Our first try at a games day was a great success. Moomin’s homeroom teacher encouraged me to do this during lunch, and to come anytime, without the need for formal setup or approval.
I talked with the school librarian, who is there part-time. She has some puzzles and a chess set, and agreed to house whatever games I provide or can get from donations. I can have the games day there after school if I have arranged it with the office and there aren’t other activities scheduled. It sounds like the library is often full after school, with the special reading groups or something; the librarian herself is only paid for part time and so she leaves at 2:45.
The principal said that it sounds like a nice idea but “things are complicated right now” because he is trying to figure out how to implement some new program that i think is called the Healthy Kids Initiative. It’s an afterschool exercise program or maybe exercise and nutrition education combined, that someone on the PTA got special funding to develop. I don’t really know much about this project. I explained the basic idea of the Games Club and what I’m willing to do for it. (A lot.) So, there is no concrete answer or result, but since I’m not going to take no for an answer, we will see what happens.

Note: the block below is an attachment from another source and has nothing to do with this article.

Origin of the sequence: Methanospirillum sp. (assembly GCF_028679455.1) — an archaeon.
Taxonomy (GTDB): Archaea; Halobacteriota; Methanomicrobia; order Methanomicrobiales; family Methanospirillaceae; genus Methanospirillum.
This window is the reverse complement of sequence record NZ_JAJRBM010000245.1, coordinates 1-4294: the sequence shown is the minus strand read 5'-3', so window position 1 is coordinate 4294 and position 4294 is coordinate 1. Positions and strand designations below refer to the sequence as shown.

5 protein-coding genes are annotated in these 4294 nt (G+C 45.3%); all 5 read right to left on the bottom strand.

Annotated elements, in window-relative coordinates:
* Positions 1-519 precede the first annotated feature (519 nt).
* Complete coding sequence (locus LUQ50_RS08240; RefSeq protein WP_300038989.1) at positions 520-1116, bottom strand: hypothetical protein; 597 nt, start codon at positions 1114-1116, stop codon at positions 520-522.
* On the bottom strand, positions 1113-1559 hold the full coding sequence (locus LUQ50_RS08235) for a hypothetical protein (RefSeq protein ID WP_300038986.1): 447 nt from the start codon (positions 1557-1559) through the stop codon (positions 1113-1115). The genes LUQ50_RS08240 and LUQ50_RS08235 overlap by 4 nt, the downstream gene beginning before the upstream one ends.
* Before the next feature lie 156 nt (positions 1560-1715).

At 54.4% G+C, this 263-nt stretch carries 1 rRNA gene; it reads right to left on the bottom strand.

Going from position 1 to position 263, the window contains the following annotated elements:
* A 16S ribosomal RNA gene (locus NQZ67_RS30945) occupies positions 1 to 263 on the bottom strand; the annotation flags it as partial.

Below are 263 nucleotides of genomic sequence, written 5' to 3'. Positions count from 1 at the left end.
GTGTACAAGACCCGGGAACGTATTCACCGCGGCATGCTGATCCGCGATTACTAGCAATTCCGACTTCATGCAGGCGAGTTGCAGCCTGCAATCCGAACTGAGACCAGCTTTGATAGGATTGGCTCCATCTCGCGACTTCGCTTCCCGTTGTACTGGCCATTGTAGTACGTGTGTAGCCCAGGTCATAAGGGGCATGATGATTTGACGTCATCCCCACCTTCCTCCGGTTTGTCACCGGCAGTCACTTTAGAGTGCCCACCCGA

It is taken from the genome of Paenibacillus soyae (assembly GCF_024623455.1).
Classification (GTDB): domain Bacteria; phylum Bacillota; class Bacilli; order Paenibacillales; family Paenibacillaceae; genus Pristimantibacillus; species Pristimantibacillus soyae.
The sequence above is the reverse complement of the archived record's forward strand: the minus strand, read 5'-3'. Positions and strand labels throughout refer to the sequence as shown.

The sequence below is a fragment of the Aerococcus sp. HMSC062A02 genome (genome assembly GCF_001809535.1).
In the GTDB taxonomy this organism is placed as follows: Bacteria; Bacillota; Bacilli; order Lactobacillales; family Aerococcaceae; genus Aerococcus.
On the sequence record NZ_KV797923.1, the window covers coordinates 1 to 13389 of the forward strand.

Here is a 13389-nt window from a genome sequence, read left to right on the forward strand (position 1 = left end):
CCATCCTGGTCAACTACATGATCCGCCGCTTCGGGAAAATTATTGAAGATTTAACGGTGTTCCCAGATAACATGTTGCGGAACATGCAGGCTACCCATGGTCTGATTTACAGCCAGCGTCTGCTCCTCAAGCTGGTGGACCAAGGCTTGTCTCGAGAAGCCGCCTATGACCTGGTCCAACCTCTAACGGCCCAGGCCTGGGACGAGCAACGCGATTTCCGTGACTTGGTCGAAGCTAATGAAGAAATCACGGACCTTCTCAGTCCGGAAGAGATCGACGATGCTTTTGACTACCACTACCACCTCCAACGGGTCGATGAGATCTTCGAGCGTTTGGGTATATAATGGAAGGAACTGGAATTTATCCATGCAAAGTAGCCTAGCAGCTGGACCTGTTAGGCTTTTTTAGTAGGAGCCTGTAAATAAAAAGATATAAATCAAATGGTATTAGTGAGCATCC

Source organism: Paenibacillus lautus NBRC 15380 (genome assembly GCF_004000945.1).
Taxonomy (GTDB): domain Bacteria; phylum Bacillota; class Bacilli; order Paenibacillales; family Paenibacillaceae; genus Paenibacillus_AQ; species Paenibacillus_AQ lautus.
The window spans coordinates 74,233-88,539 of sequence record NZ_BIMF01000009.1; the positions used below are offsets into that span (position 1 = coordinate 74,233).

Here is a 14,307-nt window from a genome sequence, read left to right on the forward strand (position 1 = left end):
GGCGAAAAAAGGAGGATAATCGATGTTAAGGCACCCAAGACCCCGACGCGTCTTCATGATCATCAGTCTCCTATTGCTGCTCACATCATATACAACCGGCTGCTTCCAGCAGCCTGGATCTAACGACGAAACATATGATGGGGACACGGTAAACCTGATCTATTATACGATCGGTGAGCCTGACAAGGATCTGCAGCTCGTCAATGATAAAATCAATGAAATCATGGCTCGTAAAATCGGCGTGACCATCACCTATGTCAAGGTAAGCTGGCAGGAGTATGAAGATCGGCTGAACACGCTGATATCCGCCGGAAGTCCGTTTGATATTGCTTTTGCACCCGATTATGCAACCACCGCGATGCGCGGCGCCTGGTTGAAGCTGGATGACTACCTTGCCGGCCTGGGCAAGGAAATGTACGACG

The kids had a great time. I learned that since their experience with board games is not extensive, I need to supervise most of the games, remind about rules and whose turn it is, pretty much constantly. Jo Spanglemonkey’s daughter was good at leading games that she was in and I was proud of her leadership. With an after school club, we will get older kids who can play that role and who might be into tournaments or record keeping, so we can track winners. I also like the idea of writing up the club activities for the school newsletter. More things like that should happen… So I wrote up this games day in Spanish and English and sent it to the principal as well. Will he allow it to go into the Bulletin? I am doubting it. Again, we’ll see.
I expect there to be a lot of obstructionist foot-dragging… Screw that noise… Who’s your mama… etc.
The reaction of many of the kids was “WHAT? Moomin has all these games? They’re all his? How can that be possible? Does he know the rules to play them all? Really? Really really? How did he learn? Do you play games in your house, the whole family together? Really? No way. I wish I could. Do you speak Spanish? Can you teach my mom to play Parcheesi? Can we do this again?”
There was one boy who loves games already and knows how to play them; I hope I can rope him in. Plus, as I said, Jo’s daughter Sophie, who is short on patience but who understands all about big kid board games and can add 5+6 on dice without even thinking; a useful trait in Parcheesi.
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